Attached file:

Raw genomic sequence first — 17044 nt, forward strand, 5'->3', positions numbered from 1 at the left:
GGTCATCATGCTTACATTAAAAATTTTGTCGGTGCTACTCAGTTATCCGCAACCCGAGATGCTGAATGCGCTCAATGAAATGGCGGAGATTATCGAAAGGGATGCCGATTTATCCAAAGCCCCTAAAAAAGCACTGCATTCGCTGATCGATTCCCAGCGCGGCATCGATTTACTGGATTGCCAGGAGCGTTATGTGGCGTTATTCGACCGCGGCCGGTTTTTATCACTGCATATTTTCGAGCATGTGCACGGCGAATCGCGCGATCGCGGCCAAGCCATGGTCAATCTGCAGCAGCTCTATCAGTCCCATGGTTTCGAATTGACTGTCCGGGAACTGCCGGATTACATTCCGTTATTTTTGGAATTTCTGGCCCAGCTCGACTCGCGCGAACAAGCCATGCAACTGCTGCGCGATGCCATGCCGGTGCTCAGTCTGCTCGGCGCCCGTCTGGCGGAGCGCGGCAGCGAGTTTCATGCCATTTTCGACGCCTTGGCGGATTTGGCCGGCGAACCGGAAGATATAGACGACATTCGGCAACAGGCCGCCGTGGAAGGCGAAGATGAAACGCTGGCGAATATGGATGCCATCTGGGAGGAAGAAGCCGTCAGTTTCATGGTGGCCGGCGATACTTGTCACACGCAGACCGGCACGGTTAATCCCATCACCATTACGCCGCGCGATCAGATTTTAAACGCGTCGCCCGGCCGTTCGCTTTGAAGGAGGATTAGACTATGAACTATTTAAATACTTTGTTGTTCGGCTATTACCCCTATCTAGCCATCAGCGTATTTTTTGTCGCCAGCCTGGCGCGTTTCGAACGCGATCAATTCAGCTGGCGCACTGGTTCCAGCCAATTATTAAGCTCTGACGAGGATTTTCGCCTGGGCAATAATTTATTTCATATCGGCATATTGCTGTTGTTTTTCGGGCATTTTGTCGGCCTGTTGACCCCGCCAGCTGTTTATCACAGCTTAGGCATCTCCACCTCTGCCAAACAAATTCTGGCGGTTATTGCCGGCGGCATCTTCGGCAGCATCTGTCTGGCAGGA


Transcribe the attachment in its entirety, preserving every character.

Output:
Raw genomic sequence first — 17044 nt, forward strand, 5'->3', positions numbered from 1 at the left:
GGTCATCATGCTTACATTAAAAATTTTGTCGGTGCTACTCAGTTATCCGCAACCCGAGATGCTGAATGCGCTCAATGAAATGGCGGAGATTATCGAAAGGGATGCCGATTTATCCAAAGCCCCTAAAAAAGCACTGCATTCGCTGATCGATTCCCAGCGCGGCATCGATTTACTGGATTGCCAGGAGCGTTATGTGGCGTTATTCGACCGCGGCCGGTTTTTATCACTGCATATTTTCGAGCATGTGCACGGCGAATCGCGCGATCGCGGCCAAGCCATGGTCAATCTGCAGCAGCTCTATCAGTCCCATGGTTTCGAATTGACTGTCCGGGAACTGCCGGATTACATTCCGTTATTTTTGGAATTTCTGGCCCAGCTCGACTCGCGCGAACAAGCCATGCAACTGCTGCGCGATGCCATGCCGGTGCTCAGTCTGCTCGGCGCCCGTCTGGCGGAGCGCGGCAGCGAGTTTCATGCCATTTTCGACGCCTTGGCGGATTTGGCCGGCGAACCGGAAGATATAGACGACATTCGGCAACAGGCCGCCGTGGAAGGCGAAGATGAAACGCTGGCGAATATGGATGCCATCTGGGAGGAAGAAGCCGTCAGTTTCATGGTGGCCGGCGATACTTGTCACACGCAGACCGGCACGGTTAATCCCATCACCATTACGCCGCGCGATCAGATTTTAAACGCGTCGCCCGGCCGTTCGCTTTGAAGGAGGATTAGACTATGAACTATTTAAATACTTTGTTGTTCGGCTATTACCCCTATCTAGCCATCAGCGTATTTTTTGTCGCCAGCCTGGCGCGTTTCGAACGCGATCAATTCAGCTGGCGCACTGGTTCCAGCCAATTATTAAGCTCTGACGAGGATTTTCGCCTGGGCAATAATTTATTTCATATCGGCATATTGCTGTTGTTTTTCGGGCATTTTGTCGGCCTGTTGACCCCGCCAGCTGTTTATCACAGCTTAGGCATCTCCACCTCTGCCAAACAAATTCTGGCGGTTATTGCCGGCGGCATCTTCGGCAGCATCTGTCTGGCAGGA